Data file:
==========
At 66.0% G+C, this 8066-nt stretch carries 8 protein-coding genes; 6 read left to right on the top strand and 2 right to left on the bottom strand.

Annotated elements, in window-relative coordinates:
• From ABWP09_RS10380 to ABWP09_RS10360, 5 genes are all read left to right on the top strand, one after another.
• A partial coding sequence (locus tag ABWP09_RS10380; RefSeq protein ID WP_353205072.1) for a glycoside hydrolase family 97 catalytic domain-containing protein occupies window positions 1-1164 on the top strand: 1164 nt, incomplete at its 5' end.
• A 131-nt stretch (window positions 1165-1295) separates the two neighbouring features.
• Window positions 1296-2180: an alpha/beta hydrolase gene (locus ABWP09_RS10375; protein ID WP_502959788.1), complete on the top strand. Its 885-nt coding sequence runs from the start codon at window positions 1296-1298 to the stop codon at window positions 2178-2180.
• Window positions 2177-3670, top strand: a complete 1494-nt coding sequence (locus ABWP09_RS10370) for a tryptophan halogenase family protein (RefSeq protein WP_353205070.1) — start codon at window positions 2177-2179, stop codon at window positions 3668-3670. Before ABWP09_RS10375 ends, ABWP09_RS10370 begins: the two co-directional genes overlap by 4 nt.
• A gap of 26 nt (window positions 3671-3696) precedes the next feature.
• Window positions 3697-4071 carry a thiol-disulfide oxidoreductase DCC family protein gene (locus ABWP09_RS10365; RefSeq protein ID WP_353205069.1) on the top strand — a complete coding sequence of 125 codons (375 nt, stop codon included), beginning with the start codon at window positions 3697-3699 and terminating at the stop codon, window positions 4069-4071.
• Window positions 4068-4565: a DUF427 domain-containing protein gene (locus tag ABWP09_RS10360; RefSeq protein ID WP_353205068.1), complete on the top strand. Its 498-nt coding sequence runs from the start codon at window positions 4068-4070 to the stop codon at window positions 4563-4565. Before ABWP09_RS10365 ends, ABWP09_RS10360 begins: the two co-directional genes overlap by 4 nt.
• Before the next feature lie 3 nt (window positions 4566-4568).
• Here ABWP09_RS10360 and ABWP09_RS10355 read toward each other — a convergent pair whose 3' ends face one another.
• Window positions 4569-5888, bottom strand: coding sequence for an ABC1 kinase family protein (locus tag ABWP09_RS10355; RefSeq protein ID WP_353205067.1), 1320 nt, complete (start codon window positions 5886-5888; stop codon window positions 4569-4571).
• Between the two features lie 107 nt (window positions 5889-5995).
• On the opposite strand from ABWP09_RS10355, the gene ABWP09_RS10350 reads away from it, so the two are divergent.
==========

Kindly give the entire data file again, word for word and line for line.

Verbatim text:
At 66.0% G+C, this 8066-nt stretch carries 8 protein-coding genes; 6 read left to right on the top strand and 2 right to left on the bottom strand.

Annotated elements, in window-relative coordinates:
• From ABWP09_RS10380 to ABWP09_RS10360, 5 genes are all read left to right on the top strand, one after another.
• A partial coding sequence (locus tag ABWP09_RS10380; RefSeq protein ID WP_353205072.1) for a glycoside hydrolase family 97 catalytic domain-containing protein occupies window positions 1-1164 on the top strand: 1164 nt, incomplete at its 5' end.
• A 131-nt stretch (window positions 1165-1295) separates the two neighbouring features.
• Window positions 1296-2180: an alpha/beta hydrolase gene (locus ABWP09_RS10375; protein ID WP_502959788.1), complete on the top strand. Its 885-nt coding sequence runs from the start codon at window positions 1296-1298 to the stop codon at window positions 2178-2180.
• Window positions 2177-3670, top strand: a complete 1494-nt coding sequence (locus ABWP09_RS10370) for a tryptophan halogenase family protein (RefSeq protein WP_353205070.1) — start codon at window positions 2177-2179, stop codon at window positions 3668-3670. Before ABWP09_RS10375 ends, ABWP09_RS10370 begins: the two co-directional genes overlap by 4 nt.
• A gap of 26 nt (window positions 3671-3696) precedes the next feature.
• Window positions 3697-4071 carry a thiol-disulfide oxidoreductase DCC family protein gene (locus ABWP09_RS10365; RefSeq protein ID WP_353205069.1) on the top strand — a complete coding sequence of 125 codons (375 nt, stop codon included), beginning with the start codon at window positions 3697-3699 and terminating at the stop codon, window positions 4069-4071.
• Window positions 4068-4565: a DUF427 domain-containing protein gene (locus tag ABWP09_RS10360; RefSeq protein ID WP_353205068.1), complete on the top strand. Its 498-nt coding sequence runs from the start codon at window positions 4068-4070 to the stop codon at window positions 4563-4565. Before ABWP09_RS10365 ends, ABWP09_RS10360 begins: the two co-directional genes overlap by 4 nt.
• Before the next feature lie 3 nt (window positions 4566-4568).
• Here ABWP09_RS10360 and ABWP09_RS10355 read toward each other — a convergent pair whose 3' ends face one another.
• Window positions 4569-5888, bottom strand: coding sequence for an ABC1 kinase family protein (locus tag ABWP09_RS10355; RefSeq protein ID WP_353205067.1), 1320 nt, complete (start codon window positions 5886-5888; stop codon window positions 4569-4571).
• Between the two features lie 107 nt (window positions 5889-5995).
• On the opposite strand from ABWP09_RS10355, the gene ABWP09_RS10350 reads away from it, so the two are divergent.